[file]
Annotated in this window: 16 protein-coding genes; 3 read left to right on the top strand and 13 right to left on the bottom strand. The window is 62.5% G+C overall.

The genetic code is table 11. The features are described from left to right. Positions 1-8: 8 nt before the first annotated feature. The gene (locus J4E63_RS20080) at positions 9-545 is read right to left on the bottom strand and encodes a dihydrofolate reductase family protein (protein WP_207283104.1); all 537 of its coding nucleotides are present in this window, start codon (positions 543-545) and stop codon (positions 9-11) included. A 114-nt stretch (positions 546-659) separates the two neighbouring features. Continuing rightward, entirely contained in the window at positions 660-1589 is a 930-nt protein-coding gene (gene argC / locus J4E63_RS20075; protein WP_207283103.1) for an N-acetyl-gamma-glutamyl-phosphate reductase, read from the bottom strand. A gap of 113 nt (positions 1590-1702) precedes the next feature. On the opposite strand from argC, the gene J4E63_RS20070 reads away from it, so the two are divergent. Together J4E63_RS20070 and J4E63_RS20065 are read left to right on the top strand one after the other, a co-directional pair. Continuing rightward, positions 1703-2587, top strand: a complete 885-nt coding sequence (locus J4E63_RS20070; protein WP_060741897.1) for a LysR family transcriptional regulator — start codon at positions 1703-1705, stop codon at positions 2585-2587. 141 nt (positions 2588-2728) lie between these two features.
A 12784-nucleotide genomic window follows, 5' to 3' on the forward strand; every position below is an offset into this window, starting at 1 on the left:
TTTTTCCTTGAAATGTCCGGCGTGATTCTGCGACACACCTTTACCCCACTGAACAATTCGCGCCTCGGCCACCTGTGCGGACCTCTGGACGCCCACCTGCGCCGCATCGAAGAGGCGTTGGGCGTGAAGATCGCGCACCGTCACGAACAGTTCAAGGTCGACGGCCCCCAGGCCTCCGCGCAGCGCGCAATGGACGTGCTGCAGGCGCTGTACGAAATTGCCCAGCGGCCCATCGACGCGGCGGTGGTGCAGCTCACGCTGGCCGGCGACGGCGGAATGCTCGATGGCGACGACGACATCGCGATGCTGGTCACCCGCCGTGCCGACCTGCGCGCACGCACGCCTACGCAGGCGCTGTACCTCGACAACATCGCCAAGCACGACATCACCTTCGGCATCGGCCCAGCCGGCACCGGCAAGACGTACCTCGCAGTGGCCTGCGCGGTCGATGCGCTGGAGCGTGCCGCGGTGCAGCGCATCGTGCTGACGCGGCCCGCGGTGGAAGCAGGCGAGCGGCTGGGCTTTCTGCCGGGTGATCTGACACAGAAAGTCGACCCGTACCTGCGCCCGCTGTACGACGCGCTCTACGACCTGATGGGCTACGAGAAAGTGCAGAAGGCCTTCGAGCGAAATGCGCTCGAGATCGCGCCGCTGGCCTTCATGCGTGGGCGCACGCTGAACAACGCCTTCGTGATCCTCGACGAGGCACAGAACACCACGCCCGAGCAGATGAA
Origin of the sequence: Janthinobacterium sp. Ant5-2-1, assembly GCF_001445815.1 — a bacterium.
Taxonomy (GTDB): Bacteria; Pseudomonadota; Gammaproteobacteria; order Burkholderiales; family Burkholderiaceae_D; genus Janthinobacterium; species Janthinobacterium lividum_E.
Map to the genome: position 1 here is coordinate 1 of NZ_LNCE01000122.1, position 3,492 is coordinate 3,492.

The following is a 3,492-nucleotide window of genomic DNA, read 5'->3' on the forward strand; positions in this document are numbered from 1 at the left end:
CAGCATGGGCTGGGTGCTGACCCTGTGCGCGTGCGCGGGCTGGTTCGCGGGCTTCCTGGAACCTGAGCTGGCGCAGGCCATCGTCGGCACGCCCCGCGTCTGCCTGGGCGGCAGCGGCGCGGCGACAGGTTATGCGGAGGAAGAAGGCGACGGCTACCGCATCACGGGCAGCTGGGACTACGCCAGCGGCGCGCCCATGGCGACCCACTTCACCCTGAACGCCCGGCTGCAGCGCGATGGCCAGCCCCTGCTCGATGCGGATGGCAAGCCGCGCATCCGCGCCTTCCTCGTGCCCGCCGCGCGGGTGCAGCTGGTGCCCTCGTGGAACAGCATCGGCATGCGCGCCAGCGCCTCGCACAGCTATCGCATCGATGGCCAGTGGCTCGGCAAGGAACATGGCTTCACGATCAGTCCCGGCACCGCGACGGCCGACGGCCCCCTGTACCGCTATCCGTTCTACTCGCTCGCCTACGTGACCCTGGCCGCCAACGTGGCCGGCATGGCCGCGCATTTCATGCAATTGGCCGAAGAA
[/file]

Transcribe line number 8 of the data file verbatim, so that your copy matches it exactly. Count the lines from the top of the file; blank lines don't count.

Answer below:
The following is a 3,492-nucleotide window of genomic DNA, read 5'->3' on the forward strand; positions in this document are numbered from 1 at the left end: